Air pollution impacts villages and cities almost equally but pollution control funds only for urban India, shows analysis

Villagers lose 7 months more of their lifespan than city dwellers due to air pollution exposure, but still without any air pollution monitoring network

By Jayanta Basu
Published: Thursday 13 July 2023
Photo: iStock

In 2022, the annual average of the most toxic air pollutant, ultrafine particulate matter (PM) 2.5, was as poor in rural India as urban India; putting under scanner the Union government’s policy of only investing in selected urban areas of the country for controlling toxic air pollution.

The analysis was carried out by nonprofit Climate Trends based on satellite-based data generated by IIT Delhi scientists.

Incidentally, according to another analysis carried out by Delhi-based think tank Centre for Science and Environment (CSE), the rural population suffers more than its urban counterpart when it comes to the length of losing life span due to exposure to the toxic pollutant.

According to the Climate Trends analysis, in 2022, the average annual PM 2.5 level was 46.4 microgrammes in rural India,barely below the urban level of 46.8 microgrammes. The national limit is 40 microgrammes.    

PM 2.5  is an extremely potent air pollutant that can penetrate deep into the lungs and trigger a range of diseases including the fatal ones.

The urban and rural levels of PM 2.5 in India since 2017 shows almost similar pollution concentration; with hardly any differences within the two sets of figures, showed the Climate Trends  report.  The National Clean Air Plan (NCAP) was declared in 2019 — two years later. 

NCAP was launched with a tentative national level target of 20-30 per cent reduction of PM 2.5 and PM 10 concentration by 2024. 

So far it has released around Rs 9,000 crores mainly for 131 cities — called non-attainment ones — consistently going above the national air pollution limits, according to sources. However, most rural areas do not have even any on-ground pollution measuring mechanism; forget about combating it.

The finding puts into question the Union government’s massive investment to combat urban air pollution while doing virtually nothing to tackle the country’s rural pollution.

“The NCAP was designed as a programme to address the high levels of air pollution across India’s urban centres… Air pollution is a transboundary problem that knows no borders. There is an urgent need to track pollution levels and develop policies for rural regions, as there is little difference in concentration levels between urban and rural areas,” read the report.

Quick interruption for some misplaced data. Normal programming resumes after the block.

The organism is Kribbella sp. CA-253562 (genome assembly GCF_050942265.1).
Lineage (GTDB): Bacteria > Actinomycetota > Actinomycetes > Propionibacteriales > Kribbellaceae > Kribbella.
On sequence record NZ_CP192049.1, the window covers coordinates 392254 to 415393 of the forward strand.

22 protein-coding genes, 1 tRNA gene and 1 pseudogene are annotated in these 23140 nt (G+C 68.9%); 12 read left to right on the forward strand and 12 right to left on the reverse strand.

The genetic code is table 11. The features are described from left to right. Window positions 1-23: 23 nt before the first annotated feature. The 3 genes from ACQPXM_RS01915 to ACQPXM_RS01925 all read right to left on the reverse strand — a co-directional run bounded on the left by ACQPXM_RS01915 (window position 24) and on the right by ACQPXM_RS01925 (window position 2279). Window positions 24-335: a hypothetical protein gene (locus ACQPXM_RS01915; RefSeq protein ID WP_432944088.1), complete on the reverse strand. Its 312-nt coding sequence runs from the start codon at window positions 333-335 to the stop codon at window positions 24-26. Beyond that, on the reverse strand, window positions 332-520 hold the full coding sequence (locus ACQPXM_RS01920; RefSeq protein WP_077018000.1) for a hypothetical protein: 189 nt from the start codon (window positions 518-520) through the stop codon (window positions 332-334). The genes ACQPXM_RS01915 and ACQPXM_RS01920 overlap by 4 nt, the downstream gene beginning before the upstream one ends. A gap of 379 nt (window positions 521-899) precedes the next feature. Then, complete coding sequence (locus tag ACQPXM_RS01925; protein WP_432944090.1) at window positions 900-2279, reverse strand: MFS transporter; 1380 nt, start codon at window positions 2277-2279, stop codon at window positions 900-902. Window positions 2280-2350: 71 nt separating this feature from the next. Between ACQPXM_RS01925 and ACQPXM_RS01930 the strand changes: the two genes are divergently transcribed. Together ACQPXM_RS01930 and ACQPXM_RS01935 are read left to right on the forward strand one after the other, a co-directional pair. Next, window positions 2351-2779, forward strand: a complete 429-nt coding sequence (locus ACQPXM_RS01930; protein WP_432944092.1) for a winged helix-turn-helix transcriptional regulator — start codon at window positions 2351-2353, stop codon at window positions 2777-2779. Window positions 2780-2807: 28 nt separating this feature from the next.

There is little difference between urban and rural concentration for all regions, the report added.

Incidentally the rural PM 2.5 pollution was found to be significantly high in Delhi (87.7 microgrammes) and states like Bihar (74,5 microgrammes), Haryana (67.8 microgrammes), Uttar Pradesh (62.3 microgrammes), Rajasthan (60.4 microgrammes) and West Bengal (58.3 microgrammes).

Experts demand action

The need for a much larger network of high-spatial-resolution systematic, robust and continuous air pollutants monitoring over the rural and non-urban regions too, that could meet the scientific demands was pointed out by professor Abhijit Chatterjee of Bose Institute in one of his recent papers titled A deep insight into state-level aerosol pollution in India: Long-term (2005-2019) characteristics, source apportionment, and future projection (2023).

“… the air pollution issue in the country in the recent decade would not be resolved unless we take the rural parts into account,” Chatterjee wrote.

“Under NCAP, so far around Rs 9,000 crore has been allotted to minimise particulate pollution in 131 cities, but virtually no funds for rural areas. The report raises fundamental questions about this policy,” added another researcher.

Anumita Roychowdhury, executive director of research and advocacy, CSE and one of the foremost climate experts in the country, agreed that the rural areas are still out of bounds when it comes to air pollution control.

“I have been telling it for quite some time that instead of selected cities, the airshade arrangement model needs to be pursued. While it is understandable that air pollution control has been prioritised in cities considering higher exposure in those areas due to higher density, the time is ripe for formulating policy and action in rural India as well,” said the expert.

Roychowdhury referred to a recent study of CSE where it was found that  “yet 47 per cent of the population lives outside the air quality monitoring network …  62 per cent do not have access to daily alerts on the local air quality index” and pointed out that almost the entire rural India stands outside the purview of the air pollution network.   

A CSE analysis earlier showed that villagers, on average, lose over five years and two months of lifespan due to air pollution exposure, while city dwellers lose about four years and five months.

While a loss of over eight years of lifespan was recorded for rural residents in Uttar Pradesh; Bihar, Haryana villagers were found to lose over seven years on average.   

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